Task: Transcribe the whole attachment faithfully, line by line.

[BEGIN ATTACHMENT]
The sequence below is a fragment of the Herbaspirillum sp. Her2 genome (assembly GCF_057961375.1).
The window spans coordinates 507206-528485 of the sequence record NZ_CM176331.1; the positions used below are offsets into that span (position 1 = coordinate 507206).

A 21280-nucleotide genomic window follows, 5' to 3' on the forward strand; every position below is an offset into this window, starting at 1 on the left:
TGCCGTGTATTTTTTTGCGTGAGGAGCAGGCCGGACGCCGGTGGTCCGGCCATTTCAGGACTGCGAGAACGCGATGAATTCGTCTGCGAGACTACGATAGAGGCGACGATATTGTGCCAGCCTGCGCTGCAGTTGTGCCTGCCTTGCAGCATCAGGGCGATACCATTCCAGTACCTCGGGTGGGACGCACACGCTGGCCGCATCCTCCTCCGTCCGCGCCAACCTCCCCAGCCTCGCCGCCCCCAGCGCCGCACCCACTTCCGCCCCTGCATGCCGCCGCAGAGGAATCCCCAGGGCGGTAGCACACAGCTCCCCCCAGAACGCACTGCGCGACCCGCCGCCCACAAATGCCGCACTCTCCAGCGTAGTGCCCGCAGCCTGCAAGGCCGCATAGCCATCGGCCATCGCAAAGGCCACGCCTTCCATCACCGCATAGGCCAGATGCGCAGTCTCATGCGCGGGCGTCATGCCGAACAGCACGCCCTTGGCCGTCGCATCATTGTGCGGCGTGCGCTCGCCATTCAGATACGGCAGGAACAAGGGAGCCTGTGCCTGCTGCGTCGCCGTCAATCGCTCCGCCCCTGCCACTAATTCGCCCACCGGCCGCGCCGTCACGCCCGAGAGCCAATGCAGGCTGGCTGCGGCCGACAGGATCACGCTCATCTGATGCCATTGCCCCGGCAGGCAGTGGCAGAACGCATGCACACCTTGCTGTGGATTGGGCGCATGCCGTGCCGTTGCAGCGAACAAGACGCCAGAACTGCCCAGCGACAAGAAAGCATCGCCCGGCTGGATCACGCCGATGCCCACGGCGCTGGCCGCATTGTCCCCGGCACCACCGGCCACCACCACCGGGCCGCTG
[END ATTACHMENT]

The sequence below is a fragment of the Herbaspirillum sp. Her2 genome (assembly GCF_057961375.1).
The window spans coordinates 507206-528485 of the sequence record NZ_CM176331.1; the positions used below are offsets into that span (position 1 = coordinate 507206).

A 21280-nucleotide genomic window follows, 5' to 3' on the forward strand; every position below is an offset into this window, starting at 1 on the left:
TGCCGTGTATTTTTTTGCGTGAGGAGCAGGCCGGACGCCGGTGGTCCGGCCATTTCAGGACTGCGAGAACGCGATGAATTCGTCTGCGAGACTACGATAGAGGCGACGATATTGTGCCAGCCTGCGCTGCAGTTGTGCCTGCCTTGCAGCATCAGGGCGATACCATTCCAGTACCTCGGGTGGGACGCACACGCTGGCCGCATCCTCCTCCGTCCGCGCCAACCTCCCCAGCCTCGCCGCCCCCAGCGCCGCACCCACTTCCGCCCCTGCATGCCGCCGCAGAGGAATCCCCAGGGCGGTAGCACACAGCTCCCCCCAGAACGCACTGCGCGACCCGCCGCCCACAAATGCCGCACTCTCCAGCGTAGTGCCCGCAGCCTGCAAGGCCGCATAGCCATCGGCCATCGCAAAGGCCACGCCTTCCATCACCGCATAGGCCAGATGCGCAGTCTCATGCGCGGGCGTCATGCCGAACAGCACGCCCTTGGCCGTCGCATCATTGTGCGGCGTGCGCTCGCCATTCAGATACGGCAGGAACAAGGGAGCCTGTGCCTGCTGCGTCGCCGTCAATCGCTCCGCCCCTGCCACTAATTCGCCCACCGGCCGCGCCGTCACGCCCGAGAGCCAATGCAGGCTGGCTGCGGCCGACAGGATCACGCTCATCTGATGCCATTGCCCCGGCAGGCAGTGGCAGAACGCATGCACACCTTGCTGTGGATTGGGCGCATGCCGTGCCGTTGCAGCGAACAAGACGCCAGAACTGCCCAGCGACAAGAAAGCATCGCCCGGCTGGATCACGCCGATGCCCACGGCGCTGGCCGCATTGTCCCCGGCACCACCGGCCACCACCACCGGGCCGCTG